Employees of the Bund und Länder as well as employees of municipalities have collective pension agreements, the Tarifvertrag Altersversorgung and Tarifvertrag Altersvorsorge Kommunal, which ensure the same level of service and benefits. That ensures a basically homogenous occupational pension scheme for employees despite the various providers and different laws in the individual states. This is a major advantage for the employees and facilitates their mobility.
The administration costs of German public sector occupational pension providers are generally very low. But they could be further reduced through more co-operation or through the provision of services for other pension funds. VBL, for example, executes the voluntary pension provision of non-civil servant employees of the German Federal Railways.
However, the public sector pension providers employ different financing methods. Occupational pensions are partly financed on a pay-as-you-go basis and partly as funded schemes, which is why mergers between or takeovers of pension funds could have a severe financial impact on their members. In such cases, just how the liabilities and already existing capital would be administered in the incorporating institution would need to be clarified.
But federalism remains an important element of German constitutional law and the application of the civil service law is in the hands of the individual Länder. Given these special circumstances, the current occupational pension system works well and a fundamental change of the system is not under discussion.
Andy Nutter, assistant director of finance at the London Borough of Islington Pension Fund, which has AUM of around £600m (€€860m)
he national pension scheme for local government employees in the UK is the Local Government Pension Scheme (LGPS). Most authorities have their own separate funds. However, that is not prescribed and we could run a fund jointly with other authorities should we wish too. At Islington we have a number of other organisations - mostly bodies with a link to the Council - who are members of our fund. We administer their benefits and invest their assets as an integral part of our own operations.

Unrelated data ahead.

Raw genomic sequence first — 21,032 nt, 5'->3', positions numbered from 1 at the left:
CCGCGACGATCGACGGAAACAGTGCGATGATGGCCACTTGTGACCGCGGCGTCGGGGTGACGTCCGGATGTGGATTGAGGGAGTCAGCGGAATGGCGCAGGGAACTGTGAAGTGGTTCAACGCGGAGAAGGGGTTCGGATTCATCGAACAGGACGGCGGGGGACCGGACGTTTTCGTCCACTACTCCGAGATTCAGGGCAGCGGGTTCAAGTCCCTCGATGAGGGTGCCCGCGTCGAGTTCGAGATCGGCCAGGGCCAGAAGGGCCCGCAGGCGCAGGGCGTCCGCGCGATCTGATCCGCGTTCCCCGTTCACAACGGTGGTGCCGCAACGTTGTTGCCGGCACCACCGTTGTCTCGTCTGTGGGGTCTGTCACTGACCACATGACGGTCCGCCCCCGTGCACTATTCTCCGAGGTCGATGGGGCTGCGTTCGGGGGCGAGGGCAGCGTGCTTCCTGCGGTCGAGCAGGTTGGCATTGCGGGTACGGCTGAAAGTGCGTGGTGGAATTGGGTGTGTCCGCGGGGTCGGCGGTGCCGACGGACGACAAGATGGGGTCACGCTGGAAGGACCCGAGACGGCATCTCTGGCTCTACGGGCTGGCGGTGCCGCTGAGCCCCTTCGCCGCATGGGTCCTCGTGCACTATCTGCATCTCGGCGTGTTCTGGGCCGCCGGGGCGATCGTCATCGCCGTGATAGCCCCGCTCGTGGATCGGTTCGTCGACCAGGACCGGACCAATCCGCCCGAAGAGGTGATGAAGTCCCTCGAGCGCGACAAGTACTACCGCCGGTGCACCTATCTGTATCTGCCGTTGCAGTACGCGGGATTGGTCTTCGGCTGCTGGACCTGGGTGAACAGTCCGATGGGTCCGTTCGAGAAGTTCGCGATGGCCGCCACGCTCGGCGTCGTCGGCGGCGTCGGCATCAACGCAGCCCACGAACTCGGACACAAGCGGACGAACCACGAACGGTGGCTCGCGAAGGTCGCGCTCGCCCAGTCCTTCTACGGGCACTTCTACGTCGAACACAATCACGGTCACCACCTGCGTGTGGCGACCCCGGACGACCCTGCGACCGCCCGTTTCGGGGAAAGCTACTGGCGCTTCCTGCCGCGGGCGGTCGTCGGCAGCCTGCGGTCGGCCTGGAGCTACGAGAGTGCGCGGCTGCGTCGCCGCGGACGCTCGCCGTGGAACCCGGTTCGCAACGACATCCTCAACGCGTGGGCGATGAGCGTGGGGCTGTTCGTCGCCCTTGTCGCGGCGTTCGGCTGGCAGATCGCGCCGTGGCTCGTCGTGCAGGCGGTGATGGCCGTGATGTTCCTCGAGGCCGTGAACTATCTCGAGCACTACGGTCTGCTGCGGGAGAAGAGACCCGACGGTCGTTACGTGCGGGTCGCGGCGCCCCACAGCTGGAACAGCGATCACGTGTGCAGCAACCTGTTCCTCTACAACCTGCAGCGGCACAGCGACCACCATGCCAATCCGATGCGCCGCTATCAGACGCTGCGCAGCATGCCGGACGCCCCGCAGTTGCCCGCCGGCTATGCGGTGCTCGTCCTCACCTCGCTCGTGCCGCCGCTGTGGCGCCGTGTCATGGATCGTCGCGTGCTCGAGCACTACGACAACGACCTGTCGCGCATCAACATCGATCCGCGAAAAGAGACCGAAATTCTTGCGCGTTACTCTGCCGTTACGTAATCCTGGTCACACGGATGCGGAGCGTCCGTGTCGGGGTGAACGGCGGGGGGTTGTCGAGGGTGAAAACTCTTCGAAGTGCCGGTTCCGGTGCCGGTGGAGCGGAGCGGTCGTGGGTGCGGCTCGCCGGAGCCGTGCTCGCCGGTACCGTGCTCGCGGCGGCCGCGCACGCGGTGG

What we do in our local authorities is to administer the scheme as the LGPS instructs us to do, both in terms of the members and their benefits and the collecting of their contribution. The LGPS lays down what contributions to collect from the individual employees and what benefits they will receive. But we make the investment decisions locally.
The London Borough of Islington, for example, will run the scheme for all the Islington members who are currently working for us, have previously worked for us and moved on, or have worked for us and retired. But another authority will run exactly the same scheme with exactly the same rules and regulations and payouts for all the people who have worked for them. Apart from operational variations and the investments, there are no differences; it is effectively one scheme. That allows individual members to move between local authorities without changes to their pension terms and conditions and with no breaks in service.
To ensure the same level of local service, we benchmark the administration of the pension service in our authority with other authorities via the Institute of Public Finance benchmarking clubs, including, for example, the cost of providing the service, response rates and customer satisfaction. We also do a lot of collaborative working.
As part of local governments' continuous drive towards greater efficiency we are always looking at new ways of working, and shared services is something we periodically explore. Currently we are analysing pensions administration schemes on a London-wide basis to see whether there are benefits to shared working. However, this is focussed on the administration side of the pension fund; we are not actively exploring any sharing or collaborative arrangements on the investment side.
There is no requirement for the investments to be done on a local basis. A big issue on the investment side is about the risk to a local authority and its elected political leadership because if the investments in our pension fund fall short, the balance has to be made up by the local authority. As such it falls on the local taxpayer, which would be a significant issue for the elected political members in that authority because they have to go out to the electorate on the basis of that performance.